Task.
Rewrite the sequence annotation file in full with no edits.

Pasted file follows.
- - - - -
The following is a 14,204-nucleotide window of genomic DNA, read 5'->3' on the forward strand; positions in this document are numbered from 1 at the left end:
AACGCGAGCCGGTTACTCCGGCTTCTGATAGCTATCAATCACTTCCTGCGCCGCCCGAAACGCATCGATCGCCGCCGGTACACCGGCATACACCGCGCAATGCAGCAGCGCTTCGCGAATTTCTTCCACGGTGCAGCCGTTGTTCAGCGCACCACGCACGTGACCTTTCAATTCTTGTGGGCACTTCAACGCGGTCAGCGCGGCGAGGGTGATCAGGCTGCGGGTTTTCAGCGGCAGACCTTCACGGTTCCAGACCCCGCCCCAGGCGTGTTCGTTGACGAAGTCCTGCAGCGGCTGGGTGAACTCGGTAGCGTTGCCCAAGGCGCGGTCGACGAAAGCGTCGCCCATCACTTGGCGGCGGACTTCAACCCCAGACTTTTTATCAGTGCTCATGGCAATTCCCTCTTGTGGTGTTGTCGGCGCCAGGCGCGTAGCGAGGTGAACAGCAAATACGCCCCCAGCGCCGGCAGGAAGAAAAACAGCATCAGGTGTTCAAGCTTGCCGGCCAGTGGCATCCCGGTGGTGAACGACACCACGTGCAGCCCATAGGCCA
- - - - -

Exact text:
The following is a 14,204-nucleotide window of genomic DNA, read 5'->3' on the forward strand; positions in this document are numbered from 1 at the left end:
AACGCGAGCCGGTTACTCCGGCTTCTGATAGCTATCAATCACTTCCTGCGCCGCCCGAAACGCATCGATCGCCGCCGGTACACCGGCATACACCGCGCAATGCAGCAGCGCTTCGCGAATTTCTTCCACGGTGCAGCCGTTGTTCAGCGCACCACGCACGTGACCTTTCAATTCTTGTGGGCACTTCAACGCGGTCAGCGCGGCGAGGGTGATCAGGCTGCGGGTTTTCAGCGGCAGACCTTCACGGTTCCAGACCCCGCCCCAGGCGTGTTCGTTGACGAAGTCCTGCAGCGGCTGGGTGAACTCGGTAGCGTTGCCCAAGGCGCGGTCGACGAAAGCGTCGCCCATCACTTGGCGGCGGACTTCAACCCCAGACTTTTTATCAGTGCTCATGGCAATTCCCTCTTGTGGTGTTGTCGGCGCCAGGCGCGTAGCGAGGTGAACAGCAAATACGCCCCCAGCGCCGGCAGGAAGAAAAACAGCATCAGGTGTTCAAGCTTGCCGGCCAGTGGCATCCCGGTGGTGAACGACACCACGTGCAGCCCATAGGCCA